DDoS protection in the cloud
Attacks based on the distributed denial of service (DDoS) model are, unfortunately, common practice, often used to extort protection money or sweep unwanted services off the web. Currently, such attacks can reach bandwidths of 300GBps or more. Admins usually defend themselves by securing the external borders of their own networks and listening for unusual traffic signatures on the gateways, but sometimes they fight attacks even farther outside the network – on the Internet provider's site – by diverting or blocking the attack before it overloads the line and paralyzes the victim's services.
In the case of cloud solutions and traditional hosting providers, the attackers and their victims often reside on the same network. Thanks to virtualization, they could even share the same computer core. In this article, I show you how to identify such scenarios and fight them off with software-defined networking (SDN) technologies.
Detecting Space Invaders
To detect DoS attacks, you can evaluate network usage data by collecting the data of routers that act as gateways via SNMP with analysis platforms such as Arbor's Peakflow  or Flowmon's Collector  or by having the information sent to you via the NetFlow or IP flow information export (IPFIX) protocol. The second choice works more precisely, because it delivers data for each individual connection, including the source and destination IP addresses, ports, and IP protocol information, so you can detect variations in the connection patterns. SNMP-only counters do not necessarily offer such options, depending on the management information base (MIB) used . Figure 1 shows a typical setup that you could use to identify malicious connections. Note that collecting and providing data on the routers produces CPU load.
In most cases, the Internet connection depends on the day of the week, time of day, and role of the company using it, making it difficult to establish static detection rules. Limits are set either too narrow or too wide and thus can let an attack through. A better approach is to perform static analysis on normal traffic over a longer period of time and under normal operating conditions. The resulting rules will handle the usual performance peaks but ideally also detect attacks.
The easiest defense against a DoS attack would be to block the source IP of the incoming traffic. In the case of a DDoS attack, this is not so easy. Because the first D stands for "distributed," the attacks come from many different source IPs. Two more blocking options remain: One is to block the destination IPs, and the other is to filter on the destination ports, although the attack needs to be structured appropriately for this to work.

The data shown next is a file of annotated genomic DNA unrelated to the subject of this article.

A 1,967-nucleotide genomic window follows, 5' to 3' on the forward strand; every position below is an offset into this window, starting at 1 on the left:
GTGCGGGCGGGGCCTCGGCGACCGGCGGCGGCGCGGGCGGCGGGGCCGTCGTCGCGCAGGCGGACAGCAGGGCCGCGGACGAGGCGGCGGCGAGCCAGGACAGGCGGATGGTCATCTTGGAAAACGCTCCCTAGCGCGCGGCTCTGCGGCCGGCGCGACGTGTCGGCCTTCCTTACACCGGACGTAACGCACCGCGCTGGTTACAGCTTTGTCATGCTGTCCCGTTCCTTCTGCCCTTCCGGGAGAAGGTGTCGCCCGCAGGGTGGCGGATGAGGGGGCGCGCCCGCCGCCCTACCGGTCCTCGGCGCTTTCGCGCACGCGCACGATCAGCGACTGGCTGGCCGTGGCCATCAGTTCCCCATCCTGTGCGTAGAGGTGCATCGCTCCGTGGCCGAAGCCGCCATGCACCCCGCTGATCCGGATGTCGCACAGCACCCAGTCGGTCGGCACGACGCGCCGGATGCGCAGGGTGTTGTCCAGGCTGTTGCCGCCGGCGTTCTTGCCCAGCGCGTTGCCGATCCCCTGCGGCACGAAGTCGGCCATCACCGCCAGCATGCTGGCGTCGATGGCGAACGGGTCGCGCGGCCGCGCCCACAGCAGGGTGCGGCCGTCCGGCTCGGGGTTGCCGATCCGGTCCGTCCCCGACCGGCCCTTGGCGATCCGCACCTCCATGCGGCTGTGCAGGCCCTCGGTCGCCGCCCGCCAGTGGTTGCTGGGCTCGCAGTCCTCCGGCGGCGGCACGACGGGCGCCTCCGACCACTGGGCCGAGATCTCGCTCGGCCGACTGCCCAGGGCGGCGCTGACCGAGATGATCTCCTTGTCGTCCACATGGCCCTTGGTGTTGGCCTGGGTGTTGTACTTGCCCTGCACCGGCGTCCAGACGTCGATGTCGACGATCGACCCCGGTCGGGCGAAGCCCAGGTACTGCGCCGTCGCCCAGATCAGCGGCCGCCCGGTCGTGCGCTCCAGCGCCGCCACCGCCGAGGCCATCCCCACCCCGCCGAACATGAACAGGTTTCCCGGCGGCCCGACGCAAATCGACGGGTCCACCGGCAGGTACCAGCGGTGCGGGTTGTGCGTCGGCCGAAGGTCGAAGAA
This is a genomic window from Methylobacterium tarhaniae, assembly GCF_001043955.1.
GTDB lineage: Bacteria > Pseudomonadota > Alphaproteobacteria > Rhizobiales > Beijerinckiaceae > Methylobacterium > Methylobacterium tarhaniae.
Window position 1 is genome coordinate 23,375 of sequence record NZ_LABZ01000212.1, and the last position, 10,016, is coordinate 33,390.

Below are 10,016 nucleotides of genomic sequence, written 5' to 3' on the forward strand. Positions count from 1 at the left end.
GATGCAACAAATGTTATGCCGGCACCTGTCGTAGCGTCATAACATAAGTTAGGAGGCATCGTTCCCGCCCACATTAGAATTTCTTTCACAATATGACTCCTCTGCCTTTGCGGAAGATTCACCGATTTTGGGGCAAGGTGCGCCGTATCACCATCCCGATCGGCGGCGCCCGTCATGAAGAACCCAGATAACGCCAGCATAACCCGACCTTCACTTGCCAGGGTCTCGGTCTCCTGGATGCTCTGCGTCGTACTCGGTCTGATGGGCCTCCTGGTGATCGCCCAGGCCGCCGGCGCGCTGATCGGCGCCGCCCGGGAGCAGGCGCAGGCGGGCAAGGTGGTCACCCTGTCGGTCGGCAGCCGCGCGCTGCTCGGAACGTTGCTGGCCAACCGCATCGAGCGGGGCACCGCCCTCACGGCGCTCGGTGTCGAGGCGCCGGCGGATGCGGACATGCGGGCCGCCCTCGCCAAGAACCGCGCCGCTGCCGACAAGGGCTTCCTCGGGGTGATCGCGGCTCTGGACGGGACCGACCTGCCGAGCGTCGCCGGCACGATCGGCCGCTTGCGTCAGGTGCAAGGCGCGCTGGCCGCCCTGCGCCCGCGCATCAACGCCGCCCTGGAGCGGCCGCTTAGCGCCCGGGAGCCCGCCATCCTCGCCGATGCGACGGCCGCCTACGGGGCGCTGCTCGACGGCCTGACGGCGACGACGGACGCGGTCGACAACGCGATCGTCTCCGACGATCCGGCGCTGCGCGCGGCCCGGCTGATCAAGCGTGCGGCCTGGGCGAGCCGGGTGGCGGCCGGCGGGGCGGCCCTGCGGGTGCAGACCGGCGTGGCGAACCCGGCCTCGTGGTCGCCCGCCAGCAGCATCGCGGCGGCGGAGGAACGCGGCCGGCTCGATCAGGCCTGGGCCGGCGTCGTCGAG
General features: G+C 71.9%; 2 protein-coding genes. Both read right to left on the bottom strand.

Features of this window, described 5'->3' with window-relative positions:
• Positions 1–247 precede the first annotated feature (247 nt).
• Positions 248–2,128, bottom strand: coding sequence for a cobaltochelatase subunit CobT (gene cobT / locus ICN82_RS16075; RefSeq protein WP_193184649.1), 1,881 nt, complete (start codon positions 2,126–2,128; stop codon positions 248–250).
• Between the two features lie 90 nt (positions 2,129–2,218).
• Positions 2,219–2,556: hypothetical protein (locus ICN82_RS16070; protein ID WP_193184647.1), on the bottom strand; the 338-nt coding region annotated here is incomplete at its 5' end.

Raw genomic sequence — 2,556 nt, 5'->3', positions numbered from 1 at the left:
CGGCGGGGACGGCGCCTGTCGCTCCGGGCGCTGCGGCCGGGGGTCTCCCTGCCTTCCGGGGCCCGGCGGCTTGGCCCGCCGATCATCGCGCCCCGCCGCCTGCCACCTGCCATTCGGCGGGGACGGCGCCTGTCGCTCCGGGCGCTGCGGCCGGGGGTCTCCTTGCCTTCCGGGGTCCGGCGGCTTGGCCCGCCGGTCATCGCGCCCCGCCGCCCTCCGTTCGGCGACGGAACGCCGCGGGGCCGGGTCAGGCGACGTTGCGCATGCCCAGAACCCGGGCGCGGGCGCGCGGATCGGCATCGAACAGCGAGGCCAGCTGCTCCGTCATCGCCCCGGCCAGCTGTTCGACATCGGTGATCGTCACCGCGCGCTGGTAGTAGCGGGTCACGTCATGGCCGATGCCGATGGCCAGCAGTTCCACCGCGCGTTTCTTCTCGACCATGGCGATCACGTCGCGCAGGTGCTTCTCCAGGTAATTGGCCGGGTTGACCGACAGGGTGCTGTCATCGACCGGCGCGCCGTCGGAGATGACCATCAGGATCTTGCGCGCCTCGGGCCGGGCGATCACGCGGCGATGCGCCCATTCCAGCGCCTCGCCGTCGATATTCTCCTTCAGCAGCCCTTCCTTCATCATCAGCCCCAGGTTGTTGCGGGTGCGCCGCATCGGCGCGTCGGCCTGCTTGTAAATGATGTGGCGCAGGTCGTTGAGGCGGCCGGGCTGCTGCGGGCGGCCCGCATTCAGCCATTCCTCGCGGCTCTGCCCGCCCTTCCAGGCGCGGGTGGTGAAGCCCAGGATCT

If the attacks are only aimed at clogging the pipe, attackers often use reflection attacks, which misuse services such as DNS or NTP on the rebound by sending small requests that the services respond to with overly long responses. In their requests, the attackers enter the IP address of the victim as the sending IP address; the long responses then flood the victim's connections.
If the victim uses the services leveraged for the attack (e.g., NTP or DNS) exclusively externally or exclusively internally, a filter can block the unwanted packets. In the case of flooding via NTP, you could, for example, enter
Any as the source address for the filter and the IP address of the victim as the destination using a source port of
123 and the
UDP protocol. That would weed out unwanted packages without interfering with the victim's services, such as web servers.
The Thick End
Thus the theory. In practice, it is typically a hopeless cause to try to fend off an attack with 100GBps bandwidth on a 1 or 10GBps link. Until a corresponding filter protects the internal infrastructure, the line is already overloaded. Although the attack does not affect the internal servers, you will not reach anyone on the Internet.
For effective defense you need to take up a position at the thick end of the line, and you have a choice of several approaches. Cloud mitigation means the Internet provider uses the Border Gateway Protocol (BGP) to redirect all traffic through a kind of Internet washing machine before it reaches the attack victim's server.
The washing machine cleans the traffic with the help of special appliances, which are optimized for DDoS defense – in contrast to traditional firewalls – and then forwards the safe traffic through a tunnel to the victim's server. This adds some latency, but users will hardly notice it in most cases. Individual providers offer this protection directly to their customers so that a redirect is not necessary.
For larger connections that also use BGP internally, it is possible to configure a null route on the loopback device on the router for the attacked targets and to propagate this to the outside (i.e., to providers) . The disadvantages are that the ISPs need to agree to this plan; the approach knocks the complete IP address off the web and all services provided through it. Usually, you also need to act on far larger network blocks, because BGP filters do not accept small routing table entries.
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